Aloe claviflora was first recorded in Burchell's Travels in the interior of southern Africa in 1811, where the plants were found growing near Fraserburg in the Northern Cape. The identity of Burchell's A. claviflora remained in doubt for well over 100 years, since the description was meagre and no figure had been published. However, due to some of Burchell's unpublished drawings of the plant dated 25 August 1811, little doubt was left that it was in fact A. claviflora which Dr Selmar Schonland, curator of the Albany Museum in Grahamstown subsequently described as A. schlechteri in 1903. Today Burchell's original A. claviflora is accepted with A. schlechteri and A. decora as synonyms. The common names kraalaalwyn and kanonaalwyn are Afrikaans and very descriptive. Firstly, it describes the round circular shape that the plants form which resembles a round cattle post (kraal). Secondly, kanonaalwyn, translated as canon aloe, refers to the shape and location of the inflorescence on the plant that resembles the shape of aiming canons.
Aloe claviflora produces nectar and is therefore pollinated by sugar birds as well as winged and crawling insects such as ants which are small enough to enter the flower tube in which the nectar is stored. After fertilization, the capsular fruits grow quickly and split into three parts in summer to release the wind-dispersed seeds. The plant in itself is very tough and can survive often for several seasons without water, at which point the leaves turn a whitish colour to help reflect the sun away from the plant. The leaves also close inwardly to form tough round balls that effectively protect the young leaves from heat stress. It is not known to be eaten by many animals besides occasionally rock hyrax, porcupine, and hare.
Uses and cultural aspects
No medicinal uses are recorded for Aloe claviflora. There is no doubt that it would make a very attractive plant for arid gardens and containers and since it is so well adapted to tough arid conditions, will do well in the dryer parts of the country.
Growing Aloe claviflora
Aloe claviflora grows relatively easily in cultivation if not overwatered and is grown in full sun. It can easily be transplanted and grows well in containers. Success may be achieved by sowing fresh seeds which are potted several times. Companion plants to Aloe claviflora include A. aristata, A. bowiea, A. brevifolia, A. humilis, A. krapohliana, A. microstigma, A. falcata, A. dinteri, A. melanacantha and A. sladeniana. Other companion plants to consider are Lampranthus aureus, L. multiradiatus, L. reptans, Pelargonium echinatum, P. xerophytum, P. spinosum, P. sericifolia, P. crithmifolium, Stoeberia arborescens, Gazania krebsiana, Hermannia saccifera and Oscularia deltoides. Artificially, a smallish rock garden that provides some shelter for A. claviflora, provides the best growing conditions but only in low rainfall areas.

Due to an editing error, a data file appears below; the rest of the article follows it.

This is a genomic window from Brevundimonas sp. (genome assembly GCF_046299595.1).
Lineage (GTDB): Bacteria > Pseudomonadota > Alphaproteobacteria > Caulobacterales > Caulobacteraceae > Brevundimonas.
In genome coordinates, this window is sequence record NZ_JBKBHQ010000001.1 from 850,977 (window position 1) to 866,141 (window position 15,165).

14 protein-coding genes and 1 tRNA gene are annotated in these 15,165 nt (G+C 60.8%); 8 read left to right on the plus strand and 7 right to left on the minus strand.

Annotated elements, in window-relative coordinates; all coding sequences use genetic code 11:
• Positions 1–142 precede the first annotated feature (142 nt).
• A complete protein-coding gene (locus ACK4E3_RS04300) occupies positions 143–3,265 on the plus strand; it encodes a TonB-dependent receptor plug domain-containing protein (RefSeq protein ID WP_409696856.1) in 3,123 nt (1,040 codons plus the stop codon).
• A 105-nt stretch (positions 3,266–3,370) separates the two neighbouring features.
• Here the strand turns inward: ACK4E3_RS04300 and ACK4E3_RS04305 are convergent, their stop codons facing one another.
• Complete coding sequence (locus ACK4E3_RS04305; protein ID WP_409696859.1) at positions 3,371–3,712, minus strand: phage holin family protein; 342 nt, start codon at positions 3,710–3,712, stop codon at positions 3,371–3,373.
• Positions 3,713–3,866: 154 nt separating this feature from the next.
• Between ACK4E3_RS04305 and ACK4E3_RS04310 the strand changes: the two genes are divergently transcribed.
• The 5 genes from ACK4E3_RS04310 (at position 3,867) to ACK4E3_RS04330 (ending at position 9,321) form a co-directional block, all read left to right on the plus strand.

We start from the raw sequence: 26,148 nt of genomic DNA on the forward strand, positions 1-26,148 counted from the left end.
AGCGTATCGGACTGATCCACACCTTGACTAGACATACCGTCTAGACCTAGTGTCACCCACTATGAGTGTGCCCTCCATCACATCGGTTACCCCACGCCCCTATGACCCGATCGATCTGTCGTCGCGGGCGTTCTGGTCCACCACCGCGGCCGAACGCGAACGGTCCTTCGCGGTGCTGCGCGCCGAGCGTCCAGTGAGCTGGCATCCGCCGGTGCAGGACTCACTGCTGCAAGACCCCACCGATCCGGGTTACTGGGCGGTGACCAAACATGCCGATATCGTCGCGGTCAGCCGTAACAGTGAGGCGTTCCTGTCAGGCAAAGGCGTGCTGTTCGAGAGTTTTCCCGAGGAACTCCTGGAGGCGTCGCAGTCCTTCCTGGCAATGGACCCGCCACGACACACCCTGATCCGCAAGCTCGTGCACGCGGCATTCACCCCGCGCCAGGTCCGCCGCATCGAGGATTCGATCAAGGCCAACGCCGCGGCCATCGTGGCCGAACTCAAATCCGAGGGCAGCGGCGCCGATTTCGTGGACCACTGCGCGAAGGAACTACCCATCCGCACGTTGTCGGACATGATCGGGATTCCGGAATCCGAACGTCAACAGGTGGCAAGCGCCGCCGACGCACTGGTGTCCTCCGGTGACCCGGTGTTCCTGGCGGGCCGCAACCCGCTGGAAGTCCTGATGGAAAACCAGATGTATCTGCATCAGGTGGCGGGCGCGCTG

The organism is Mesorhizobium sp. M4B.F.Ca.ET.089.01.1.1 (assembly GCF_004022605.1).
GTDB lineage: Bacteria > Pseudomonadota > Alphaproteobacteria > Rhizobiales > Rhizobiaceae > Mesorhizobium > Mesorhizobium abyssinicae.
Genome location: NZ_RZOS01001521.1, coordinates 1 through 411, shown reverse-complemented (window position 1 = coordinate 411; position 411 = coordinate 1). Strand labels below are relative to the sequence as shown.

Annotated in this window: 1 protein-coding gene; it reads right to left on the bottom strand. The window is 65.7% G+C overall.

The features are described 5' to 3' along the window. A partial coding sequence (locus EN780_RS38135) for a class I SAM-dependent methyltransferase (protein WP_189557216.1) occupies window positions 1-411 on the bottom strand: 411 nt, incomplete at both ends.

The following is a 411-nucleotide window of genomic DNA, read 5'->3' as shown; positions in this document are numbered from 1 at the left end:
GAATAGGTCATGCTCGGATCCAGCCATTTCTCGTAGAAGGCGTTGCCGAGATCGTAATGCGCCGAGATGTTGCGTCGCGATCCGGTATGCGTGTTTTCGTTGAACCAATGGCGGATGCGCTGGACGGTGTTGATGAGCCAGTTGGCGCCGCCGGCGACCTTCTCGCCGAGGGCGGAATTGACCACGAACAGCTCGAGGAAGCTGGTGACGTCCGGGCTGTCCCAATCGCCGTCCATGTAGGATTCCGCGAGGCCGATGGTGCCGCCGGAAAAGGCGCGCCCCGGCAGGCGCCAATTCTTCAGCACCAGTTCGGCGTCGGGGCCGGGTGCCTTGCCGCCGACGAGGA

References and further reading
- Court, D. 1981. Succulent flora of southern Africa. Balkema, Cape Town.
- Germishuizen, G. & Meyer, N.L. (eds). 2003. Plants of southern Africa : an annotated checklist. Strelitzia 14. National Botanical Institute, Pretoria.
- Jackson, W.P.U. 1990. Origins and meanings of South African plant genera. University of Cape Town Ecolab.
- Leistner, O.A. 2005. Seed plants of southern and tropical Africa : families and genera. Southern African Botanical Diversity Network Report No. 26. SABONET, Pretoria.
- Reynolds, G.W. 1950. The aloes of South Africa. Johannesburg
- Rothmann, S. 2004. Aloe aristocrats of Namibian flora. Creda Press, Cape Town.
- Smith, C.A. 1966. Common names of South African plants. Memoirs of the Botanical Survey of South Africa No. 35.
- Smith, G.F. & Van Wyk, B-E. 2008. Aloes in southern Africa. Struik, Cape Town.
- Stearn, W.T. 2003. Stearn's dictionary of plant names for the gardener. Cassel, UK.
- Van Wyk, B-E. & Smith, G. 1996. Guide to aloes of South Africa. Briza Publications, Pretoria.
Harold Porter NBG